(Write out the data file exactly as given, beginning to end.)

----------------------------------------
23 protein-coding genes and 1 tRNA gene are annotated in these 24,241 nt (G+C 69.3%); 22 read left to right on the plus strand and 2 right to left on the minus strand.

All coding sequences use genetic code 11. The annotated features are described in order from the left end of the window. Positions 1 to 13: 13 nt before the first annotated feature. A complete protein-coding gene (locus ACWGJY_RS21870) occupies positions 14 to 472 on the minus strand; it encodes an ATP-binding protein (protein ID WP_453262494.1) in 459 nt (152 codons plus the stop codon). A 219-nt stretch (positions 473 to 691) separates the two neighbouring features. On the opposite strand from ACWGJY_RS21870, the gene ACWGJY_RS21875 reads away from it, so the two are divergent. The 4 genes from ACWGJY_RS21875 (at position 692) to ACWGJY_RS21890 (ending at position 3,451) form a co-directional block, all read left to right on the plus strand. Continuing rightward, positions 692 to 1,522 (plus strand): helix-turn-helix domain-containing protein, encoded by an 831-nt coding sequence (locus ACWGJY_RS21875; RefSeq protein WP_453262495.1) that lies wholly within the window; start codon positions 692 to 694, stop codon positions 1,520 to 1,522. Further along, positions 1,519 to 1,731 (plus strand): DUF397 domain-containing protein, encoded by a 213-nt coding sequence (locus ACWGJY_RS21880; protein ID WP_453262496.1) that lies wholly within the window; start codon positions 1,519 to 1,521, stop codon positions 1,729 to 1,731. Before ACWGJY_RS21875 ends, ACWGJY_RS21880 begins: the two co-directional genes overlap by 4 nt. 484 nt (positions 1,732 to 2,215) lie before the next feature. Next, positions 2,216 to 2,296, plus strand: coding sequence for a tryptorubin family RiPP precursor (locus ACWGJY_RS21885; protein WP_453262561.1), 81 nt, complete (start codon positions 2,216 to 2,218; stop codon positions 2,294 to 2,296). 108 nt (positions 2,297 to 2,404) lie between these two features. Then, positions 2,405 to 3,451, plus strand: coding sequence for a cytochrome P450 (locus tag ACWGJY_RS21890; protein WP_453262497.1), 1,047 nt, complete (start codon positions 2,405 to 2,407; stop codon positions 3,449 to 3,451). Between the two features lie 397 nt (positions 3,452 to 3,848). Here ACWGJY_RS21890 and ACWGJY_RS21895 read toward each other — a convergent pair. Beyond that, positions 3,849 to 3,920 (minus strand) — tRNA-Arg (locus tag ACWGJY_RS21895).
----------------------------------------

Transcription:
23 protein-coding genes and 1 tRNA gene are annotated in these 24,241 nt (G+C 69.3%); 22 read left to right on the plus strand and 2 right to left on the minus strand.

All coding sequences use genetic code 11. The annotated features are described in order from the left end of the window. Positions 1 to 13: 13 nt before the first annotated feature. A complete protein-coding gene (locus ACWGJY_RS21870) occupies positions 14 to 472 on the minus strand; it encodes an ATP-binding protein (protein ID WP_453262494.1) in 459 nt (152 codons plus the stop codon). A 219-nt stretch (positions 473 to 691) separates the two neighbouring features. On the opposite strand from ACWGJY_RS21870, the gene ACWGJY_RS21875 reads away from it, so the two are divergent. The 4 genes from ACWGJY_RS21875 (at position 692) to ACWGJY_RS21890 (ending at position 3,451) form a co-directional block, all read left to right on the plus strand. Continuing rightward, positions 692 to 1,522 (plus strand): helix-turn-helix domain-containing protein, encoded by an 831-nt coding sequence (locus ACWGJY_RS21875; RefSeq protein WP_453262495.1) that lies wholly within the window; start codon positions 692 to 694, stop codon positions 1,520 to 1,522. Further along, positions 1,519 to 1,731 (plus strand): DUF397 domain-containing protein, encoded by a 213-nt coding sequence (locus ACWGJY_RS21880; protein ID WP_453262496.1) that lies wholly within the window; start codon positions 1,519 to 1,521, stop codon positions 1,729 to 1,731. Before ACWGJY_RS21875 ends, ACWGJY_RS21880 begins: the two co-directional genes overlap by 4 nt. 484 nt (positions 1,732 to 2,215) lie before the next feature. Next, positions 2,216 to 2,296, plus strand: coding sequence for a tryptorubin family RiPP precursor (locus ACWGJY_RS21885; protein WP_453262561.1), 81 nt, complete (start codon positions 2,216 to 2,218; stop codon positions 2,294 to 2,296). 108 nt (positions 2,297 to 2,404) lie between these two features. Then, positions 2,405 to 3,451, plus strand: coding sequence for a cytochrome P450 (locus tag ACWGJY_RS21890; protein WP_453262497.1), 1,047 nt, complete (start codon positions 2,405 to 2,407; stop codon positions 3,449 to 3,451). Between the two features lie 397 nt (positions 3,452 to 3,848). Here ACWGJY_RS21890 and ACWGJY_RS21895 read toward each other — a convergent pair. Beyond that, positions 3,849 to 3,920 (minus strand) — tRNA-Arg (locus tag ACWGJY_RS21895).